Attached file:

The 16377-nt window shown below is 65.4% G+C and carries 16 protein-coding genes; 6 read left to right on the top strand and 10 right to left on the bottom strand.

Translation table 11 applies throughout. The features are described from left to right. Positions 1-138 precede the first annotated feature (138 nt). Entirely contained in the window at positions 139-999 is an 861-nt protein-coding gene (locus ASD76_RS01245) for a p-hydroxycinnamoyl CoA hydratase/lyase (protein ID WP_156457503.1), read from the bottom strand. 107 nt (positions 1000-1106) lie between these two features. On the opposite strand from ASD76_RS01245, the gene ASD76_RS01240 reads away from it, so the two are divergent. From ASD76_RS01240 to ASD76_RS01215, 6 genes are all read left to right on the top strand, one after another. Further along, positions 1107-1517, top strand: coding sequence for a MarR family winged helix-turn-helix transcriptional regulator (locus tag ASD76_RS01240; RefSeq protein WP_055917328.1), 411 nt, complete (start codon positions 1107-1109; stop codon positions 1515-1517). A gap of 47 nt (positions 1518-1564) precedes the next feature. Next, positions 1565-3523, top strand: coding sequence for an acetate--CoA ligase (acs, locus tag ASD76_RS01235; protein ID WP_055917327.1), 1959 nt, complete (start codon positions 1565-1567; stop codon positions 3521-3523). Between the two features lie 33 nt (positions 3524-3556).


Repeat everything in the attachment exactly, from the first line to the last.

The 16377-nt window shown below is 65.4% G+C and carries 16 protein-coding genes; 6 read left to right on the top strand and 10 right to left on the bottom strand.

Translation table 11 applies throughout. The features are described from left to right. Positions 1-138 precede the first annotated feature (138 nt). Entirely contained in the window at positions 139-999 is an 861-nt protein-coding gene (locus ASD76_RS01245) for a p-hydroxycinnamoyl CoA hydratase/lyase (protein ID WP_156457503.1), read from the bottom strand. 107 nt (positions 1000-1106) lie between these two features. On the opposite strand from ASD76_RS01245, the gene ASD76_RS01240 reads away from it, so the two are divergent. From ASD76_RS01240 to ASD76_RS01215, 6 genes are all read left to right on the top strand, one after another. Further along, positions 1107-1517, top strand: coding sequence for a MarR family winged helix-turn-helix transcriptional regulator (locus tag ASD76_RS01240; RefSeq protein WP_055917328.1), 411 nt, complete (start codon positions 1107-1109; stop codon positions 1515-1517). A gap of 47 nt (positions 1518-1564) precedes the next feature. Next, positions 1565-3523, top strand: coding sequence for an acetate--CoA ligase (acs, locus tag ASD76_RS01235; protein ID WP_055917327.1), 1959 nt, complete (start codon positions 1565-1567; stop codon positions 3521-3523). Between the two features lie 33 nt (positions 3524-3556).